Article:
Jean Chateau, Ms. Wenjie Chen, Ms. Florence Jaumotte, and Karlygash Zhunussova
This paper presents ways for China to achieve its climate goals while also attain high-quality growth—growth that is balanced, inclusive, and green. Using a dynamic computable general equilibrium model that is calibrated to China, multiple scenarios are considered that incorporate a sequence of layered policies: (i) frontloading mitigation with an earlier emissions peak, (ii) power market reforms, and (iii) economic rebalancing. The results highlight that these policies can significantly contribute to the success of the climate strategy overall, including by lowering the shadow price of carbon as well as the associated mitigation costs. Distribution analysis offers proposals to lessen the impact on vulnerable households.
International Monetary Fund. Asia and Pacific Dept
The 2019 Article IV Consultation with Singapore analyses that Singapore’s growth is expected to continue to moderate as export momentum slows and growth drivers shift back to domestic demand. Risks to the near-term outlook are tilted to the downside and arise mainly from external sources. Over the medium term, modern services are expected to become increasingly important in driving growth. The report highlights that policies should be geared toward addressing the challenges to growth and inequality posed by shifts in the global economy, aging, and technological change, which could also promote external rebalancing. Policies have been aimed at boosting growth while promoting greater equity. The authorities are implementing measures to turn Singapore into a global innovation hub, redoubling efforts to boost labor productivity through investment in human, physical and organizational capital, and digitalization. Singapore is also emerging as a regional leader in fintech, supported by Monetary Authority of Singapore. Meanwhile, social policies are being updated, with the aim of raising wages and standards of living for lower-skilled Singaporeans.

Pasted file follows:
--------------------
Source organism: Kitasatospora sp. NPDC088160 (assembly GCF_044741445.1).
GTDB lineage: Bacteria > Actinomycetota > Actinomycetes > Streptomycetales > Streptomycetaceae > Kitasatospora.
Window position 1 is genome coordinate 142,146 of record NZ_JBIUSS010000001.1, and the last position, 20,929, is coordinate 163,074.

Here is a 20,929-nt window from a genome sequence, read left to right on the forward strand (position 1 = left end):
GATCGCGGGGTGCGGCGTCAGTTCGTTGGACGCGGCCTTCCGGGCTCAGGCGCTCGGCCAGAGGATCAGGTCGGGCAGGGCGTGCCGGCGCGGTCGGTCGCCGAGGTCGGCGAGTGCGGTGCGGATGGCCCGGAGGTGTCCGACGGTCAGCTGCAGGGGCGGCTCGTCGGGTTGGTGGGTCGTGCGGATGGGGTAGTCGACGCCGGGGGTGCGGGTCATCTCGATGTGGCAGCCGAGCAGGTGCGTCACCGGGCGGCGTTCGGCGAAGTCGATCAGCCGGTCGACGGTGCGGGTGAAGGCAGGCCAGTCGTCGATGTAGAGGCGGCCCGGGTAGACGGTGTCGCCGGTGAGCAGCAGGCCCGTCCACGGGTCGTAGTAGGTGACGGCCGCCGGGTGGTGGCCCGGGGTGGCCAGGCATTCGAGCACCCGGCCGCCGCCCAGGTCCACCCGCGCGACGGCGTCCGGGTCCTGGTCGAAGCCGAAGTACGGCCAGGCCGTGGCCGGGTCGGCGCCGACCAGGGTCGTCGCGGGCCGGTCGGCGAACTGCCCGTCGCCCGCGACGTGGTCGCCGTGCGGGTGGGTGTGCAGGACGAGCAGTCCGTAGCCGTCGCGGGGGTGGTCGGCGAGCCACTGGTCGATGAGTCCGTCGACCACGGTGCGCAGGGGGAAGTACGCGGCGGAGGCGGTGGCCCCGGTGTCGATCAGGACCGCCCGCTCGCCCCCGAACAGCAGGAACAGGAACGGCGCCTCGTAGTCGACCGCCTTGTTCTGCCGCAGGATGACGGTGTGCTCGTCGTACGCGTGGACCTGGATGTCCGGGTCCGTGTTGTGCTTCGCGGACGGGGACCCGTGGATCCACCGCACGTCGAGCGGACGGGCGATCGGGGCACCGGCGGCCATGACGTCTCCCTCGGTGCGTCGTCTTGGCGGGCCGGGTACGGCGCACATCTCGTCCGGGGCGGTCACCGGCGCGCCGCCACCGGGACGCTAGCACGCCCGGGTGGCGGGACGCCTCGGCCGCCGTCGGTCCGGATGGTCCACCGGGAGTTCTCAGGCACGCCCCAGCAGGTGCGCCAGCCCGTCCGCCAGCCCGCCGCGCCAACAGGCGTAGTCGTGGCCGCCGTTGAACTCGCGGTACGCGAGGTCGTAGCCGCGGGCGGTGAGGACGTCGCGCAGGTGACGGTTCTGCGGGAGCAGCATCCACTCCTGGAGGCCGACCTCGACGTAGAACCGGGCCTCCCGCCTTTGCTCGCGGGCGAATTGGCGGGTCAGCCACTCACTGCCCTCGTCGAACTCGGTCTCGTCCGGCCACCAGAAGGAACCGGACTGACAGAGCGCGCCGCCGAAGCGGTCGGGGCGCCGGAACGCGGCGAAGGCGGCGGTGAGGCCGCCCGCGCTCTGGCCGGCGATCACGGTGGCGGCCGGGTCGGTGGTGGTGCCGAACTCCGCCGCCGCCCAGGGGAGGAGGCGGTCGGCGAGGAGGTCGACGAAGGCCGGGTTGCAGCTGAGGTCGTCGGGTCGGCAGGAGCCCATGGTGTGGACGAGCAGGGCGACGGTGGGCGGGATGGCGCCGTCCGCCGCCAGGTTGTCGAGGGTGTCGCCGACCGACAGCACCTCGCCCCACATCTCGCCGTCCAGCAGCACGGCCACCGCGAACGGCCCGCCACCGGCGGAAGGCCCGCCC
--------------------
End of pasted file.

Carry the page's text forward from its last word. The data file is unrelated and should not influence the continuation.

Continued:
International Monetary Fund. Asia and Pacific Dept
China’s recovery is well advanced—but it lacks balance and momentum has slowed, reflecting the rapid withdrawal of fiscal support, lagging consumption amid recurrent COVID-19 outbreaks despite a successful vaccination campaign, and slowing real estate investment following policy efforts to reduce leverage in the property sector. Regulatory measures targeting the technology sector, intended to enhance competition, consumer privacy, and data governance, have increased policy uncertainty. China’s climate strategy has begun to take shape with the release of detailed action plans. Productivity growth is declining as decoupling pressures are increasing, while a stalling of key structural reforms and rebalancing are delaying the transition to “high-quality”—balanced, inclusive and green—growth.
public infrastructure, including transportation and e-mobility. Recycle revenue to promote behavioral change for cross-border commuters. Enhance carbonpricesignaling and continue compensating low-income households. Strengthen resilience to extreme climate risk events. Accelerate implementation of environmental, social, and governance (ESG) taxonomies and disclosure requirements and strengthen climate stress-test capacity.
Digitalization and the labor market . Given that digitalization could increase the polarization of the labor market and skill mismatches
cooling), will be important to ensure that power demand peaks are manageable and enable maximum use of renewable generation
Beyond the electricity sector, the government plans to expand self-consumption of renewables and distributed generation, as well as promote the use of renewables in the industry and heating sectors.
A Market Stability Reserve (MSR) was introduced in January 2019 to reduce the volatility of ETS prices. A large accumulated surplus of allowances weakens the carbonpricesignal. The MSR puts a fraction of surplus allowances into a